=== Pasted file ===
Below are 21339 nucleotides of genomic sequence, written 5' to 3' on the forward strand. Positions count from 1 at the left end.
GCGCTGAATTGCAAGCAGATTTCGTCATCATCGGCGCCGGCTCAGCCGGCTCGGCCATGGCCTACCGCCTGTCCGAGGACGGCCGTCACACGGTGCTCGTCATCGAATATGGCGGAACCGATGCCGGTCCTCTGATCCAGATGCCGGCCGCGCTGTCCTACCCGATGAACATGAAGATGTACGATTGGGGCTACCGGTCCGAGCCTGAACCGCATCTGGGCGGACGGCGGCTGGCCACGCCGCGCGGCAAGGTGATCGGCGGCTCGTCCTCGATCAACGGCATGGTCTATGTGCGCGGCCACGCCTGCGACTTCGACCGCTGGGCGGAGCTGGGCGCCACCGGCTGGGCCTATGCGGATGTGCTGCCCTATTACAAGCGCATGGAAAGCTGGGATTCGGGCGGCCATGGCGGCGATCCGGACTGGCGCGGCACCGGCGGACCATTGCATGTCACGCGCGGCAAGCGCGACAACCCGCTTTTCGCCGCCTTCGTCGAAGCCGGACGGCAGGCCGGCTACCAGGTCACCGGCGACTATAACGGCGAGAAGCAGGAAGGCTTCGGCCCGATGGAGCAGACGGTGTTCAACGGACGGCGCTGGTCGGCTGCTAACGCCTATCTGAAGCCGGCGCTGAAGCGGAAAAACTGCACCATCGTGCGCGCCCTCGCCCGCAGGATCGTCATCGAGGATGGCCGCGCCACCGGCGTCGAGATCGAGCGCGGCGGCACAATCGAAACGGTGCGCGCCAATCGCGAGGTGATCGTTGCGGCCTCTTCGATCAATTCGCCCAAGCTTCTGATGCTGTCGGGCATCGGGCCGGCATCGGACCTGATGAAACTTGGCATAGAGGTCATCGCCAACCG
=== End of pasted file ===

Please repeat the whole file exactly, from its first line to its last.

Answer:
Below are 21339 nucleotides of genomic sequence, written 5' to 3' on the forward strand. Positions count from 1 at the left end.
GCGCTGAATTGCAAGCAGATTTCGTCATCATCGGCGCCGGCTCAGCCGGCTCGGCCATGGCCTACCGCCTGTCCGAGGACGGCCGTCACACGGTGCTCGTCATCGAATATGGCGGAACCGATGCCGGTCCTCTGATCCAGATGCCGGCCGCGCTGTCCTACCCGATGAACATGAAGATGTACGATTGGGGCTACCGGTCCGAGCCTGAACCGCATCTGGGCGGACGGCGGCTGGCCACGCCGCGCGGCAAGGTGATCGGCGGCTCGTCCTCGATCAACGGCATGGTCTATGTGCGCGGCCACGCCTGCGACTTCGACCGCTGGGCGGAGCTGGGCGCCACCGGCTGGGCCTATGCGGATGTGCTGCCCTATTACAAGCGCATGGAAAGCTGGGATTCGGGCGGCCATGGCGGCGATCCGGACTGGCGCGGCACCGGCGGACCATTGCATGTCACGCGCGGCAAGCGCGACAACCCGCTTTTCGCCGCCTTCGTCGAAGCCGGACGGCAGGCCGGCTACCAGGTCACCGGCGACTATAACGGCGAGAAGCAGGAAGGCTTCGGCCCGATGGAGCAGACGGTGTTCAACGGACGGCGCTGGTCGGCTGCTAACGCCTATCTGAAGCCGGCGCTGAAGCGGAAAAACTGCACCATCGTGCGCGCCCTCGCCCGCAGGATCGTCATCGAGGATGGCCGCGCCACCGGCGTCGAGATCGAGCGCGGCGGCACAATCGAAACGGTGCGCGCCAATCGCGAGGTGATCGTTGCGGCCTCTTCGATCAATTCGCCCAAGCTTCTGATGCTGTCGGGCATCGGGCCGGCATCGGACCTGATGAAACTTGGCATAGAGGTCATCGCCAACCG